Sheriff Says Law Enforcement Had Reasonable Suspicion To Stop Michael Bennett

Michael Bennett of Seattle Seahawks
James Kenney / AP Photo

Metropolitan Police Department Sheriff Joe Lombardo has reported that Las Vegas police acted within the confines of their profession and had “reasonable suspicion” to stop Seattle Seahawks defensive end Michael Bennett, following a reported shooting on the Las Vegas Strip on August 27. Sheriff Lombardo reported that the officers acted in a professional and appropriate manner and that race seemingly was not an issue. Lombardo praised the police officers for their bravery in their attendance of a potential active shooter, even though the reported shooting turned out to be false. People ducked at the sound of stanchions dropping being mistaken for gunshots. Bennett ran and maneuvered away from the sounds, as did others who continued running, but were not detained.

Michael Bennett had reportedly provided a conflicting story which later was discovered to be false and potentially laced with lies. Bennett claimed that he was targeted because of his skin color and that a police officer placed a gun to his head and threatened to shoot. Further reviews revealed that information to either not exist or to conflict with other statements due to inaccuracies or lack of evidence. Bennett was briefly detained by police, but released after police learned of Bennett’s identity via Google image search, provision of identification, as well as the determination that the reported shooting was not actually a shooting.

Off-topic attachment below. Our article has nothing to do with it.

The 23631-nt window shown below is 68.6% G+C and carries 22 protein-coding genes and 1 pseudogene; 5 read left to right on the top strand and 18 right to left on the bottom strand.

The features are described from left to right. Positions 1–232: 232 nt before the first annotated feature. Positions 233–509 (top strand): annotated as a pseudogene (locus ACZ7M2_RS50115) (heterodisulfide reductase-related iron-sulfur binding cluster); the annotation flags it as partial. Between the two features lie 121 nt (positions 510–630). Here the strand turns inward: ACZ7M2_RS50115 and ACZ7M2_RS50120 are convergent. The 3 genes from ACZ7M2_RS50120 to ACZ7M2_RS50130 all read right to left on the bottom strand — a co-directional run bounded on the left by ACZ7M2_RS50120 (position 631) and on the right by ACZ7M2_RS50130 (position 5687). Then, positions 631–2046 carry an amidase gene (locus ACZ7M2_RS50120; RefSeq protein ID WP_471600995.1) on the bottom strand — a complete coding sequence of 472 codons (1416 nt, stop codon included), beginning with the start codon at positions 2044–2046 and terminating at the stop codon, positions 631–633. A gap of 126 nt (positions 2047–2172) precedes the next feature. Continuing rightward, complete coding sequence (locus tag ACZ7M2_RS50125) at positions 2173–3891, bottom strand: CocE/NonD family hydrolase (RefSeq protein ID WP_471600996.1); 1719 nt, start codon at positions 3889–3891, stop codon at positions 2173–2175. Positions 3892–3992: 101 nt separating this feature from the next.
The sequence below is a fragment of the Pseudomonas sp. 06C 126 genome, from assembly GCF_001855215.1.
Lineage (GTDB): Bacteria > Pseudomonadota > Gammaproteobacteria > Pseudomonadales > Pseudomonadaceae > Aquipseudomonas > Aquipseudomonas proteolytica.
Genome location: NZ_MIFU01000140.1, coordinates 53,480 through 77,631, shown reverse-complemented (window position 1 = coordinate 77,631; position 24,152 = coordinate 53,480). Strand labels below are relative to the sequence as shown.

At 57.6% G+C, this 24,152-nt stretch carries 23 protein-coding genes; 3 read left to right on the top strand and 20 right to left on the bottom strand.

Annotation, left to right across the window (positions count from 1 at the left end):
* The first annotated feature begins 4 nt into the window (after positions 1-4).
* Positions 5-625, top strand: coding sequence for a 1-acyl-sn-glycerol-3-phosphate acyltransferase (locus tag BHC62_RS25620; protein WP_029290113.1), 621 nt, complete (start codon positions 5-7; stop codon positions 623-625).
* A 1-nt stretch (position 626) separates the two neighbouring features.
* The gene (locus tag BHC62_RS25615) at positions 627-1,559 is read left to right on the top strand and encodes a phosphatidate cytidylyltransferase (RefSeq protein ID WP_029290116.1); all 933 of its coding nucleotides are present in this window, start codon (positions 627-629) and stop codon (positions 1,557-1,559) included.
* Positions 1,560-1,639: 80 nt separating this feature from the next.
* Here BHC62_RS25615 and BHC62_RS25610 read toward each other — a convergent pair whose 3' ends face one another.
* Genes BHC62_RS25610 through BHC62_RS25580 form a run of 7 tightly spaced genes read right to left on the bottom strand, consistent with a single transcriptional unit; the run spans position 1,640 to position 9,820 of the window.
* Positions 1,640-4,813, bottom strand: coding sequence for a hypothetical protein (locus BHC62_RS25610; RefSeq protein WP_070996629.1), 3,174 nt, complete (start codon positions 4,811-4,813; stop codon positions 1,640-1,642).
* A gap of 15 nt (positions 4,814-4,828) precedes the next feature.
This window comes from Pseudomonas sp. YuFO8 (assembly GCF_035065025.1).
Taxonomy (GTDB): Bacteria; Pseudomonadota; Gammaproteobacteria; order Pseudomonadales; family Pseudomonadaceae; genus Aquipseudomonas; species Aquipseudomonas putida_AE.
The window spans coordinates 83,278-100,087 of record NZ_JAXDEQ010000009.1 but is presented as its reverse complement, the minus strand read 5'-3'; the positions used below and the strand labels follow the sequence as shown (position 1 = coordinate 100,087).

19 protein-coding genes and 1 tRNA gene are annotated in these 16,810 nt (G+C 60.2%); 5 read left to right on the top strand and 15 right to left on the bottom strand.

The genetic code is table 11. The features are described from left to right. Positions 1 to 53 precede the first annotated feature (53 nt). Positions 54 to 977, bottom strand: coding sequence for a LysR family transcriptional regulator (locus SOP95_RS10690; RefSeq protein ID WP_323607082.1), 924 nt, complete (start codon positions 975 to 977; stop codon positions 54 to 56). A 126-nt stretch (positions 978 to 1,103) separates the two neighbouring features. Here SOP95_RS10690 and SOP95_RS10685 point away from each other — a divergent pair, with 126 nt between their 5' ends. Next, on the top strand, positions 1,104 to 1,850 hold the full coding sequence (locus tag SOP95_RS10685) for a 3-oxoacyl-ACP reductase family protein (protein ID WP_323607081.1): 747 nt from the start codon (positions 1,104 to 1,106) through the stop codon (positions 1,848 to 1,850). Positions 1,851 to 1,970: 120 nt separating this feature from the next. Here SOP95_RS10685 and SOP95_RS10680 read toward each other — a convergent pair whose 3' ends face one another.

Defensive end Michael Bennett #72 of the Seattle Seahawks sits on the bench during the national anthem.

Race was a major concern for this incident, but Sheriff Lombardo addressed that by notifying interested minds that one of the officers was Latino. Lombardo also established that numerous African American people fleeing the scene, in the same area, were not detained.

Video footage of Sheriff Lombardo addressing the incident with Seattle Seahawks Michael Bennett:

Steve Grammas, President of the Las Vegas Police Protective Association, wants an apology from Michael Bennett for the allegations of an officer putting a gun to Bennett’s head, even though there is no evidence that occurred.

John Burris, Bennett’s attorney, suggested that he’s not shocked about the outcome of the Sheriff’s response.

The body camera of the officer who detained Bennett was not activated at the time. Video evidence up close and personal is not an option, therefore people may not know the true details of the occurrence. An officer likely cannot be reprimanded without concrete evidence of wrongdoing.

Punishment and consequences cannot be based on he said/she said reports in which there are no witnesses.